Using a Correlation Matrix to reduce risk

• To: mathgroup at smc.vnet.net
• Subject: [mg114366] Using a Correlation Matrix to reduce risk
• From: Garapata <warsaw95826 at mypacks.net>
• Date: Thu, 2 Dec 2010 05:39:56 -0500 (EST)

```I have a problem for school and hoped someone could assist me.

I have price data on 5 stocks and calculate a correlation matrix:

cMatrix = Correlation[data]

{{1.,0.635562,0.698852,0.404792,-0.32746},
{0.635562,1.,0.410075,0.314375,-0.0636438},
{0.698852,0.410075,1.,0.374416,-0.260137},
{0.404792,0.314375,0.374416,1.,0.293135},
{-0.32746,-0.0636438,-0.260137,0.293135,1.}}

cMatrix //TableForm

1.000000	0.635562	0.698852	0.404792	-0.32746
0.635562	1.000000	0.410075	0.314375	-0.0636438
0.698852	0.410075	1.000000	0.374416	-0.260137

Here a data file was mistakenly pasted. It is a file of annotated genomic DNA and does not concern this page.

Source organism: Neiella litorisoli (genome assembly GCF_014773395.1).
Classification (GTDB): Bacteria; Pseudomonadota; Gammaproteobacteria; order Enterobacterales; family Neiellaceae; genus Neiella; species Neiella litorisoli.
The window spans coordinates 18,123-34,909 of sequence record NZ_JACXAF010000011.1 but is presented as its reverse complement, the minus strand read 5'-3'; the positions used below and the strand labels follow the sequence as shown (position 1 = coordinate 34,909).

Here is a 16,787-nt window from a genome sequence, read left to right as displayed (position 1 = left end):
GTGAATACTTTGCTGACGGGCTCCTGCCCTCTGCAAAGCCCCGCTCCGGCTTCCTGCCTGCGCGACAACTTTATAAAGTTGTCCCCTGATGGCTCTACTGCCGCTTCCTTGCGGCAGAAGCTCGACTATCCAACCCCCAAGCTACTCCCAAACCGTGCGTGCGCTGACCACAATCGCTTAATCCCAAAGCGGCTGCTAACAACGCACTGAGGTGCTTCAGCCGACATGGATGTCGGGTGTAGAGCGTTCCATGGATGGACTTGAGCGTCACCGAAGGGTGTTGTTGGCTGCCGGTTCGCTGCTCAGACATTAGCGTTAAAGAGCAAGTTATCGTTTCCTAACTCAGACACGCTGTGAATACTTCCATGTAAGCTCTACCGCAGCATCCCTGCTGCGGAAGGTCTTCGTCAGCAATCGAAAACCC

0.404792	0.314375	0.374416	1.000000	0.293135
-0.32746	-0.0636438  -0.260137  0.293135	1.000000

Now I want to construct a portfolio of the 5 stocks that minimizes its
correlation or concentration risk.

It's easy to understand this if for instance I had just 3 stocks, with
2 of them having correlations of 1 (100%) and the third at 0,  I think
it's matrix would look like this:

{{1,1,0},{1,1,0},{0,0,1}}

Than it would make sense to put 25% in each of the 2 correlated stocks
and 50% in the uncorrelated one.  This offsets the risk of
concentrating in correlated instruments.

But I can not think of how to use the correlation matrix to do this
(especially for the 5 instruments).  I keep searching for a solution
on the internet and at the library but can not find a specific
discussion on this.

I hope someone can help or point me in the right direction.

Thank you.
G

```

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